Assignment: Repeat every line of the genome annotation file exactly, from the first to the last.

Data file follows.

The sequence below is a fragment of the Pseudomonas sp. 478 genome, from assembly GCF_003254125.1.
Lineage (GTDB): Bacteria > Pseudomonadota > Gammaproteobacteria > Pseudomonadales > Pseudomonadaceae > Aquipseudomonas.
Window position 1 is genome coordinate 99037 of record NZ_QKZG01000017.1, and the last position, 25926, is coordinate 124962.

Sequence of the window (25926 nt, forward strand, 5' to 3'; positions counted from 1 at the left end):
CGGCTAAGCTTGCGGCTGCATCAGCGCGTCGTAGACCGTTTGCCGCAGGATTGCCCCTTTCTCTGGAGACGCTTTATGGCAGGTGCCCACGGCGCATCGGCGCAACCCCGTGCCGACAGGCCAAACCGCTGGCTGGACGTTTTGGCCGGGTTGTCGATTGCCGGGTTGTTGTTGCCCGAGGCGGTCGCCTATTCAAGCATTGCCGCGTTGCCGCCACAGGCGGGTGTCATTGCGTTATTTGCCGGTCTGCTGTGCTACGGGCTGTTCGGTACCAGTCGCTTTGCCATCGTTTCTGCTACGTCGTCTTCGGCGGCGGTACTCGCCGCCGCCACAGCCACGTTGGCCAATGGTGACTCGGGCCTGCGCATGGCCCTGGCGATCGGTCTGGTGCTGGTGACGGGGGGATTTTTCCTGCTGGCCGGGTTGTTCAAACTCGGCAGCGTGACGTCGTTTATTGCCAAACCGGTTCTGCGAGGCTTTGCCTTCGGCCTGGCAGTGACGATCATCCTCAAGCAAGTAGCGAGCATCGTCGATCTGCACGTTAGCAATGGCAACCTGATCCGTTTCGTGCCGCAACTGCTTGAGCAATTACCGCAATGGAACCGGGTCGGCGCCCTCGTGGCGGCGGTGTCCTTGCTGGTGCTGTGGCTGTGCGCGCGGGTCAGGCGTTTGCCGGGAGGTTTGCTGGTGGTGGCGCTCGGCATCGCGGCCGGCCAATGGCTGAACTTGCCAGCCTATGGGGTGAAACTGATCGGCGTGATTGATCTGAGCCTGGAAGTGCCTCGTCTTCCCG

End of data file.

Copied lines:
The sequence below is a fragment of the Pseudomonas sp. 478 genome, from assembly GCF_003254125.1.
Lineage (GTDB): Bacteria > Pseudomonadota > Gammaproteobacteria > Pseudomonadales > Pseudomonadaceae > Aquipseudomonas.
Window position 1 is genome coordinate 99037 of record NZ_QKZG01000017.1, and the last position, 25926, is coordinate 124962.

Sequence of the window (25926 nt, forward strand, 5' to 3'; positions counted from 1 at the left end):
CGGCTAAGCTTGCGGCTGCATCAGCGCGTCGTAGACCGTTTGCCGCAGGATTGCCCCTTTCTCTGGAGACGCTTTATGGCAGGTGCCCACGGCGCATCGGCGCAACCCCGTGCCGACAGGCCAAACCGCTGGCTGGACGTTTTGGCCGGGTTGTCGATTGCCGGGTTGTTGTTGCCCGAGGCGGTCGCCTATTCAAGCATTGCCGCGTTGCCGCCACAGGCGGGTGTCATTGCGTTATTTGCCGGTCTGCTGTGCTACGGGCTGTTCGGTACCAGTCGCTTTGCCATCGTTTCTGCTACGTCGTCTTCGGCGGCGGTACTCGCCGCCGCCACAGCCACGTTGGCCAATGGTGACTCGGGCCTGCGCATGGCCCTGGCGATCGGTCTGGTGCTGGTGACGGGGGGATTTTTCCTGCTGGCCGGGTTGTTCAAACTCGGCAGCGTGACGTCGTTTATTGCCAAACCGGTTCTGCGAGGCTTTGCCTTCGGCCTGGCAGTGACGATCATCCTCAAGCAAGTAGCGAGCATCGTCGATCTGCACGTTAGCAATGGCAACCTGATCCGTTTCGTGCCGCAACTGCTTGAGCAATTACCGCAATGGAACCGGGTCGGCGCCCTCGTGGCGGCGGTGTCCTTGCTGGTGCTGTGGCTGTGCGCGCGGGTCAGGCGTTTGCCGGGAGGTTTGCTGGTGGTGGCGCTCGGCATCGCGGCCGGCCAATGGCTGAACTTGCCAGCCTATGGGGTGAAACTGATCGGCGTGATTGATCTGAGCCTGGAAGTGCCTCGTCTTCCCG